A screen of random sequences for those that alter the trafficking of the influenza virus hemagglutinin in vivo.

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5 Citations (Scopus)

Abstract

In order to determine if the sequence patterns known to specify internalization represent the majority of possible internalization signals, we identified random sequences capable of causing a reporter protein to be internalized at least several-fold faster than the rate of non-selective internalization of membrane by clathrin-coated pits. A library of influenza hemagglutinin (HA) proteins, bearing short random sequences in place of the wild-type cytoplasmic domain, was prepared in recombinant SV40 virus. The library was expressed and screened for HAs that could internalize anti-HA antibody from the medium. The cytoplasmic sequences of the selected proteins were determined. From a small sample of sequences we detected several that did not resemble those previously identified. The known internalization signals must represent only a subset of the sequences that can serve as internalization signals.

Original languageEnglish (US)
Pages (from-to)282-290
Number of pages9
JournalTraffic (Copenhagen, Denmark)
Volume1
Issue number3
StatePublished - Mar 2000

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Hemagglutinins
Orthomyxoviridae
Viruses
Libraries
Bearings (structural)
Clathrin
Proteins
Simian virus 40
Human Influenza
Anti-Idiotypic Antibodies
Membranes
Antibodies

ASJC Scopus subject areas

  • Biochemistry
  • Cell Biology
  • Structural Biology
  • Molecular Biology
  • Genetics

Cite this

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abstract = "In order to determine if the sequence patterns known to specify internalization represent the majority of possible internalization signals, we identified random sequences capable of causing a reporter protein to be internalized at least several-fold faster than the rate of non-selective internalization of membrane by clathrin-coated pits. A library of influenza hemagglutinin (HA) proteins, bearing short random sequences in place of the wild-type cytoplasmic domain, was prepared in recombinant SV40 virus. The library was expressed and screened for HAs that could internalize anti-HA antibody from the medium. The cytoplasmic sequences of the selected proteins were determined. From a small sample of sequences we detected several that did not resemble those previously identified. The known internalization signals must represent only a subset of the sequences that can serve as internalization signals.",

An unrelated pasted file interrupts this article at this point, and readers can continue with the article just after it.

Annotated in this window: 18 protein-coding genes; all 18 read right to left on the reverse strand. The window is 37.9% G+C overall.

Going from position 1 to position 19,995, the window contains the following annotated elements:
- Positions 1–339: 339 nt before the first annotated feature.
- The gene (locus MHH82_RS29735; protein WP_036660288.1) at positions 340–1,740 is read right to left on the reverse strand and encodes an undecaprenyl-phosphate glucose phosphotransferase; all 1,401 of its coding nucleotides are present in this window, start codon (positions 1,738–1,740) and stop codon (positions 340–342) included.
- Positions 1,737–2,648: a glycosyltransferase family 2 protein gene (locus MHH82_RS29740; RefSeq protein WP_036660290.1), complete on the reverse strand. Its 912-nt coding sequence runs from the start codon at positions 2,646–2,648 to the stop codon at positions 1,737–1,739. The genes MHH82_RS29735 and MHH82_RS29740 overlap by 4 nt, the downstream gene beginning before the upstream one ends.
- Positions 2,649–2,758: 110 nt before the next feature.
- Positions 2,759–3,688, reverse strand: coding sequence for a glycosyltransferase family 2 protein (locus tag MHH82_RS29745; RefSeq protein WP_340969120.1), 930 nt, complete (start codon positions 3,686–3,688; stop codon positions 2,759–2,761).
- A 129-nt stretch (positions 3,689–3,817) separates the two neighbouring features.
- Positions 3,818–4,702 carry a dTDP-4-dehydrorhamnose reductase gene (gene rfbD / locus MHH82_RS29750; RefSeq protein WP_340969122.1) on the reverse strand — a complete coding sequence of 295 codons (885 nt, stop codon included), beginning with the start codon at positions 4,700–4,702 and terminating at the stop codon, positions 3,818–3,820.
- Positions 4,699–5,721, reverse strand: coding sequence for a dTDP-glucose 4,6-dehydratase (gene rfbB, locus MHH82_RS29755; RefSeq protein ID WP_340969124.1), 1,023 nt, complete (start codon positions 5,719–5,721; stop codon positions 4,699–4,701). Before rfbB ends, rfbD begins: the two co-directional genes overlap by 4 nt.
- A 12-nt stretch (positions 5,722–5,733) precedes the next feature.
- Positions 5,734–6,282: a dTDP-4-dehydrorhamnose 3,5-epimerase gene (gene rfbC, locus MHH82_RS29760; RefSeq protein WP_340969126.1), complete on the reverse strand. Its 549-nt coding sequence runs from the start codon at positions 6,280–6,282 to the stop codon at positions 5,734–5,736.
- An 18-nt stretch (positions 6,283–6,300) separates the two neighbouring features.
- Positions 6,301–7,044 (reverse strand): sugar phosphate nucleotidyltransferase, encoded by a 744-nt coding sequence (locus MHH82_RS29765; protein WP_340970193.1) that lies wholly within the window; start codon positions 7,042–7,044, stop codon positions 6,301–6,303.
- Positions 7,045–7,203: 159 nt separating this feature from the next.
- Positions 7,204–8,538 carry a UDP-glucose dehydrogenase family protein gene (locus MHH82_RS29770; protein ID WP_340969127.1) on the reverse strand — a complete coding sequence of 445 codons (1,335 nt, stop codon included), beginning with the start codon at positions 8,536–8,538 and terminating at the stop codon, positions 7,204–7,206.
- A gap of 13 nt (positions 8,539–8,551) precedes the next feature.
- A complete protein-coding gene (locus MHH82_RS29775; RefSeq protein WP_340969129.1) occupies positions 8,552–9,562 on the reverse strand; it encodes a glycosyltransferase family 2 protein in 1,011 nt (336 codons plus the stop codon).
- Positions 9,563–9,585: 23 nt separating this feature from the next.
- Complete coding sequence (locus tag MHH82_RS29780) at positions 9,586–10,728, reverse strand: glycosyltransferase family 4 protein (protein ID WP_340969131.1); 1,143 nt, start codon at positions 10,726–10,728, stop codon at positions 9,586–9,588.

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AU - Roth, M. G.

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AB - In order to determine if the sequence patterns known to specify internalization represent the majority of possible internalization signals, we identified random sequences capable of causing a reporter protein to be internalized at least several-fold faster than the rate of non-selective internalization of membrane by clathrin-coated pits. A library of influenza hemagglutinin (HA) proteins, bearing short random sequences in place of the wild-type cytoplasmic domain, was prepared in recombinant SV40 virus. The library was expressed and screened for HAs that could internalize anti-HA antibody from the medium. The cytoplasmic sequences of the selected proteins were determined. From a small sample of sequences we detected several that did not resemble those previously identified. The known internalization signals must represent only a subset of the sequences that can serve as internalization signals.

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